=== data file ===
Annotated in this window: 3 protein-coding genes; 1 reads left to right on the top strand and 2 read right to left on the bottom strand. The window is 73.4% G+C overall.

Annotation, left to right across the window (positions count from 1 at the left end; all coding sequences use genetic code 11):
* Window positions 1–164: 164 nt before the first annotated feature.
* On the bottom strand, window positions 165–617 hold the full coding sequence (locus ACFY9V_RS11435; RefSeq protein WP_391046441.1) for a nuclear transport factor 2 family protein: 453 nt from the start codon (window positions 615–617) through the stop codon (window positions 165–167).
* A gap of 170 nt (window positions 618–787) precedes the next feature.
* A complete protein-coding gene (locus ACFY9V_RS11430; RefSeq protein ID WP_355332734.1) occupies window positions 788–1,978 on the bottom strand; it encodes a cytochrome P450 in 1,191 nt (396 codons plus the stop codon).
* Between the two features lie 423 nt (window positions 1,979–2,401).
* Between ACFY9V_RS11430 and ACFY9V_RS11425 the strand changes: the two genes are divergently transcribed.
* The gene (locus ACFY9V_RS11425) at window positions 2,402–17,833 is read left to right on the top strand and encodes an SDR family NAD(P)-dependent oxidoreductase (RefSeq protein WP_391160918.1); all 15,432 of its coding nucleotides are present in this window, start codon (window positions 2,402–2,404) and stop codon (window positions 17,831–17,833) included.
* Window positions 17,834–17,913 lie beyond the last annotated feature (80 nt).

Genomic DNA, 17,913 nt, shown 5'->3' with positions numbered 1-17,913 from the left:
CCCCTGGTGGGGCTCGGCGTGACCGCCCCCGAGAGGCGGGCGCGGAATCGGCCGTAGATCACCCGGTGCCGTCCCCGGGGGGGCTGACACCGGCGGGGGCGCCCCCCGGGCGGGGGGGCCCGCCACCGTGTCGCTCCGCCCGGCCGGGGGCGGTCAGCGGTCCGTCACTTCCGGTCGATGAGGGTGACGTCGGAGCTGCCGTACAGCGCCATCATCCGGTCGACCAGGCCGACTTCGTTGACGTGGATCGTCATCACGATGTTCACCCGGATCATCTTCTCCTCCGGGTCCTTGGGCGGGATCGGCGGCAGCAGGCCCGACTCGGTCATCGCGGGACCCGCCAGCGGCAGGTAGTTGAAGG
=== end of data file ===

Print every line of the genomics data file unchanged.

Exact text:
Annotated in this window: 3 protein-coding genes; 1 reads left to right on the top strand and 2 read right to left on the bottom strand. The window is 73.4% G+C overall.

Annotation, left to right across the window (positions count from 1 at the left end; all coding sequences use genetic code 11):
* Window positions 1–164: 164 nt before the first annotated feature.
* On the bottom strand, window positions 165–617 hold the full coding sequence (locus ACFY9V_RS11435; RefSeq protein WP_391046441.1) for a nuclear transport factor 2 family protein: 453 nt from the start codon (window positions 615–617) through the stop codon (window positions 165–167).
* A gap of 170 nt (window positions 618–787) precedes the next feature.
* A complete protein-coding gene (locus ACFY9V_RS11430; RefSeq protein ID WP_355332734.1) occupies window positions 788–1,978 on the bottom strand; it encodes a cytochrome P450 in 1,191 nt (396 codons plus the stop codon).
* Between the two features lie 423 nt (window positions 1,979–2,401).
* Between ACFY9V_RS11430 and ACFY9V_RS11425 the strand changes: the two genes are divergently transcribed.
* The gene (locus ACFY9V_RS11425) at window positions 2,402–17,833 is read left to right on the top strand and encodes an SDR family NAD(P)-dependent oxidoreductase (RefSeq protein WP_391160918.1); all 15,432 of its coding nucleotides are present in this window, start codon (window positions 2,402–2,404) and stop codon (window positions 17,831–17,833) included.
* Window positions 17,834–17,913 lie beyond the last annotated feature (80 nt).

Genomic DNA, 17,913 nt, shown 5'->3' with positions numbered 1-17,913 from the left:
CCCCTGGTGGGGCTCGGCGTGACCGCCCCCGAGAGGCGGGCGCGGAATCGGCCGTAGATCACCCGGTGCCGTCCCCGGGGGGGCTGACACCGGCGGGGGCGCCCCCCGGGCGGGGGGGCCCGCCACCGTGTCGCTCCGCCCGGCCGGGGGCGGTCAGCGGTCCGTCACTTCCGGTCGATGAGGGTGACGTCGGAGCTGCCGTACAGCGCCATCATCCGGTCGACCAGGCCGACTTCGTTGACGTGGATCGTCATCACGATGTTCACCCGGATCATCTTCTCCTCCGGGTCCTTGGGCGGGATCGGCGGCAGCAGGCCCGACTCGGTCATCGCGGGACCCGCCAGCGGCAGGTAGTTGAAGG